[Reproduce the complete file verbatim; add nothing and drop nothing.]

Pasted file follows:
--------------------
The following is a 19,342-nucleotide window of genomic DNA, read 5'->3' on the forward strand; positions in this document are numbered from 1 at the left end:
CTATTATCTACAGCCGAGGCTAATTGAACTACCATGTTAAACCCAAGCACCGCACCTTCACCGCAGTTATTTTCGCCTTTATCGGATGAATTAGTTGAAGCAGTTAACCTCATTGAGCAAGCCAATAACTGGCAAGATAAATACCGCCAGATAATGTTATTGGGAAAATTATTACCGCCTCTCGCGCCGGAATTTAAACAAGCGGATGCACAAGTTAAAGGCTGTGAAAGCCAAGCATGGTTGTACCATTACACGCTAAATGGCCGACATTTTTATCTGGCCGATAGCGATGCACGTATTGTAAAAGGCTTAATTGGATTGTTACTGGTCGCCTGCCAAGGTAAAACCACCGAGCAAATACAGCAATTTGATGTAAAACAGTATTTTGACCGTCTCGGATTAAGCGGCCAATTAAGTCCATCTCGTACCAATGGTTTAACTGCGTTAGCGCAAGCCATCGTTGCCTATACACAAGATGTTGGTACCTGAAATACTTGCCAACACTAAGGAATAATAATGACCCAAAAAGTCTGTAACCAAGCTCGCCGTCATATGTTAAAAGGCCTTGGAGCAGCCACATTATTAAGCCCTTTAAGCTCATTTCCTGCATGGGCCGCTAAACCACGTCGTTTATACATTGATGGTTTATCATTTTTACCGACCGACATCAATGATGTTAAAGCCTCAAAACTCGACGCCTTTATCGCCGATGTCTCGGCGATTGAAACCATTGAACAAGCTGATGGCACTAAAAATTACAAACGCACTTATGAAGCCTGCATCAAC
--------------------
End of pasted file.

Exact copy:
The following is a 19,342-nucleotide window of genomic DNA, read 5'->3' on the forward strand; positions in this document are numbered from 1 at the left end:
CTATTATCTACAGCCGAGGCTAATTGAACTACCATGTTAAACCCAAGCACCGCACCTTCACCGCAGTTATTTTCGCCTTTATCGGATGAATTAGTTGAAGCAGTTAACCTCATTGAGCAAGCCAATAACTGGCAAGATAAATACCGCCAGATAATGTTATTGGGAAAATTATTACCGCCTCTCGCGCCGGAATTTAAACAAGCGGATGCACAAGTTAAAGGCTGTGAAAGCCAAGCATGGTTGTACCATTACACGCTAAATGGCCGACATTTTTATCTGGCCGATAGCGATGCACGTATTGTAAAAGGCTTAATTGGATTGTTACTGGTCGCCTGCCAAGGTAAAACCACCGAGCAAATACAGCAATTTGATGTAAAACAGTATTTTGACCGTCTCGGATTAAGCGGCCAATTAAGTCCATCTCGTACCAATGGTTTAACTGCGTTAGCGCAAGCCATCGTTGCCTATACACAAGATGTTGGTACCTGAAATACTTGCCAACACTAAGGAATAATAATGACCCAAAAAGTCTGTAACCAAGCTCGCCGTCATATGTTAAAAGGCCTTGGAGCAGCCACATTATTAAGCCCTTTAAGCTCATTTCCTGCATGGGCCGCTAAACCACGTCGTTTATACATTGATGGTTTATCATTTTTACCGACCGACATCAATGATGTTAAAGCCTCAAAACTCGACGCCTTTATCGCCGATGTCTCGGCGATTGAAACCATTGAACAAGCTGATGGCACTAAAAATTACAAACGCACTTATGAAGCCTGCATCAAC